Ofsted has secured an “unprecedented conviction” against a private school found to be admitting pupils despite being banned from doing so – fining its trust and leader thousands of pounds.
Rabia Girls’ and Boys’ School in Luton has become the first registered independent school to be prosecuted by the government after years of failings.
However, Ofsted confirmed today that the school remains open following the landmark prosecution.
This unprecedented conviction sends out a strong message
In 2018, it was revealed the Department for Education was finally taking enforcement action against the Islamic school, which charges annual fees ranging from £1,950 to £2,300.
The school had been graded “inadequate” in four full Ofsted inspections – the highest number of any private school in the country.
Rabia has been in the ‘inadequate’ category since 2014, previously only holding a “satisfactory” rating.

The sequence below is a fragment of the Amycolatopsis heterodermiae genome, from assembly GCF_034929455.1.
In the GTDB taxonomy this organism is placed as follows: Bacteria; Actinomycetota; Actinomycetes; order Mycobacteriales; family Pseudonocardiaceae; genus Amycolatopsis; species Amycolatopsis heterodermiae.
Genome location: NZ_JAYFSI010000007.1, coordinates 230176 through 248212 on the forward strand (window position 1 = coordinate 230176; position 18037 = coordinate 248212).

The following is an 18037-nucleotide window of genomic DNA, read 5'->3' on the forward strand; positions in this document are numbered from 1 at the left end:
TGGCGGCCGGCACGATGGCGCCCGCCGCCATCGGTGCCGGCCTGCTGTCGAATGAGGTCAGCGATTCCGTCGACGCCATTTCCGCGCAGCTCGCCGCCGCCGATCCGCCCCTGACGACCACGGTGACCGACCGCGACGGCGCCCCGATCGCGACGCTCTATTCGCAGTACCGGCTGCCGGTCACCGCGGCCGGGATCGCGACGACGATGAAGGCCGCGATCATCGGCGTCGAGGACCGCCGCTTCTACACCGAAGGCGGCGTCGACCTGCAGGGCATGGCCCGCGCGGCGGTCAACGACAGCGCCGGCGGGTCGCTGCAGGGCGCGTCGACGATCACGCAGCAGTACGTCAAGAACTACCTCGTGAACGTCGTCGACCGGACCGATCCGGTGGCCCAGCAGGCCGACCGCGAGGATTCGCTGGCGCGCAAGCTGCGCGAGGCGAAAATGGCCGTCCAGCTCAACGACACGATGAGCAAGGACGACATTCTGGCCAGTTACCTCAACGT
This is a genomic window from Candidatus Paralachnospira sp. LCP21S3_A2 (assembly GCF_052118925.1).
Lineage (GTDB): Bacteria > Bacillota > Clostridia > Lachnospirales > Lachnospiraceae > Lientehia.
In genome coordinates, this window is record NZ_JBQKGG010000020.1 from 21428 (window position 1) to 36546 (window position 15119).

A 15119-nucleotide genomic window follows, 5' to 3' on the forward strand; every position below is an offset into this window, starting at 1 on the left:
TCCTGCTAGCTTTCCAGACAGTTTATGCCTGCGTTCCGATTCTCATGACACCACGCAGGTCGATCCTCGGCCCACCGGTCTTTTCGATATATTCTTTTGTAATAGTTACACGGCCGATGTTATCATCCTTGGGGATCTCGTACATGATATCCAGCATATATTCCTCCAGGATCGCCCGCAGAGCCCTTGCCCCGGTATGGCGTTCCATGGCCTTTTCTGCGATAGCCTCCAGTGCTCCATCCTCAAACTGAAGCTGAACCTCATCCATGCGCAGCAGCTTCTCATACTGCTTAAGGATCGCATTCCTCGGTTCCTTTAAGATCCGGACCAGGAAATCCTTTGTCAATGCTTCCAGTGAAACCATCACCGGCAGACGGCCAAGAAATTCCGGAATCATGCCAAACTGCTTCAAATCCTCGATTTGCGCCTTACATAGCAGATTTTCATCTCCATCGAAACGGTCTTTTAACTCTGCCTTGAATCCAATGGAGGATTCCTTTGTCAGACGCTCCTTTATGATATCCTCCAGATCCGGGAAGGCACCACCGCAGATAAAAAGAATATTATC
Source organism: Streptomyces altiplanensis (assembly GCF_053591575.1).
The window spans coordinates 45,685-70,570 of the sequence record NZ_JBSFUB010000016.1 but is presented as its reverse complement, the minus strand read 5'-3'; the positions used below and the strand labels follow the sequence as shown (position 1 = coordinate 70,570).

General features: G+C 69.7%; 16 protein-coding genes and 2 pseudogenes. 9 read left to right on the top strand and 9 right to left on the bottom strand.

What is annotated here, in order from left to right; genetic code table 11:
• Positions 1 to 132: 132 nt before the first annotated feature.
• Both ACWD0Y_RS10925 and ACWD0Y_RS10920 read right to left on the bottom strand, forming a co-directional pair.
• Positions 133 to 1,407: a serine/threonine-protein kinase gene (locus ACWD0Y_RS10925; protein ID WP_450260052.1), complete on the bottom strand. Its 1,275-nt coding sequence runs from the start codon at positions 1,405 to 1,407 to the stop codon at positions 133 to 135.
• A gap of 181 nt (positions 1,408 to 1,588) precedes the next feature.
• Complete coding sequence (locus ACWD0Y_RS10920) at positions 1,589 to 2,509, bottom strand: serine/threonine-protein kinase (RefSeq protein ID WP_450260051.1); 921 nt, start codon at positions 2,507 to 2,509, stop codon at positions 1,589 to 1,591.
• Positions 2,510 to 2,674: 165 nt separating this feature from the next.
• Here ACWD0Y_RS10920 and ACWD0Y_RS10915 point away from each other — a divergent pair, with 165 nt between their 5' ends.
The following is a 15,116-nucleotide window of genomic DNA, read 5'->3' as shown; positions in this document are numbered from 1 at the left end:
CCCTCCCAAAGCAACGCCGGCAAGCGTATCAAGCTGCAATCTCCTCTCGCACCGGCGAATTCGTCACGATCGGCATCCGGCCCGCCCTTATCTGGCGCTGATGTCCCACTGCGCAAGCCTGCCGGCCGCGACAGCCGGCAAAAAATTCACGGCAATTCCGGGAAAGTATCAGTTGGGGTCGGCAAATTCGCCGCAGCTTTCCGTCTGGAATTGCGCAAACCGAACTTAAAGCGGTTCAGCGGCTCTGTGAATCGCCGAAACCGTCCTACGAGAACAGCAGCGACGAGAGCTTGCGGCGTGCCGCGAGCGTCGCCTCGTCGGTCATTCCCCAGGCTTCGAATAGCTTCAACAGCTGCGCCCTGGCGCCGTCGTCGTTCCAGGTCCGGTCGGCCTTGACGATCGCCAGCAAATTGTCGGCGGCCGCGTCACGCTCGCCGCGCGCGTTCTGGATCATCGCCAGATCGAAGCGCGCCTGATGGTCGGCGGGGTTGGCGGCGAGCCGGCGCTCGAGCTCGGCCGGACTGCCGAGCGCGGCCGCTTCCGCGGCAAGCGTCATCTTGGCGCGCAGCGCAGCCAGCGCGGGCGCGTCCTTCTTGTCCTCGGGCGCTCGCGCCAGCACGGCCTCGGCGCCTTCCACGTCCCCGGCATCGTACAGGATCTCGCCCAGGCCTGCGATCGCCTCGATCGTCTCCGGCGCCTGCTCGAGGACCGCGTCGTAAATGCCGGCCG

Under enforcement action, the DfE has powers to forbid schools from taking on new pupils, close a building and even order the full closure of a school.
The school’s punishment was confirmed last year, when it was listed as one of seven private schools banned from accepting new pupils in 2019 for “persistently” failing to meet independent school standards.
However, during a monitoring inspection in September 2019, an Ofsted inspection team found evidence the school was still admitting pupils.
The inspection also found the school’s safeguarding policy was “out of date” and that several of the independent school standards were still not being met.
At the request of the Department for Education, Ofsted prepared a case for submission to the Crown Prosecution Service, which was heard at Luton Magistrates’ Court on May 27.
Magistrates found the school was in breach of its operating conditions, with Rabia Educational Trust receiving an £8,000 fine and the trust’s chair Zafar Iqbal Khan fined £4,000.
Ofsted’s chief inspector Amanda Spielman said: “This unprecedented conviction sends out a strong message.
“If schools have a restriction imposed on them because of their repeated failure to meet basic standards, they must comply with it. If not, they are liable to prosecution and significant financial penalties.”
The DfE previously closed the Rudolf Steiner School Kings Langley in Hertfordshire, despite it failing standards fewer times than Rabia school.
Rabia did not respond to request for comment.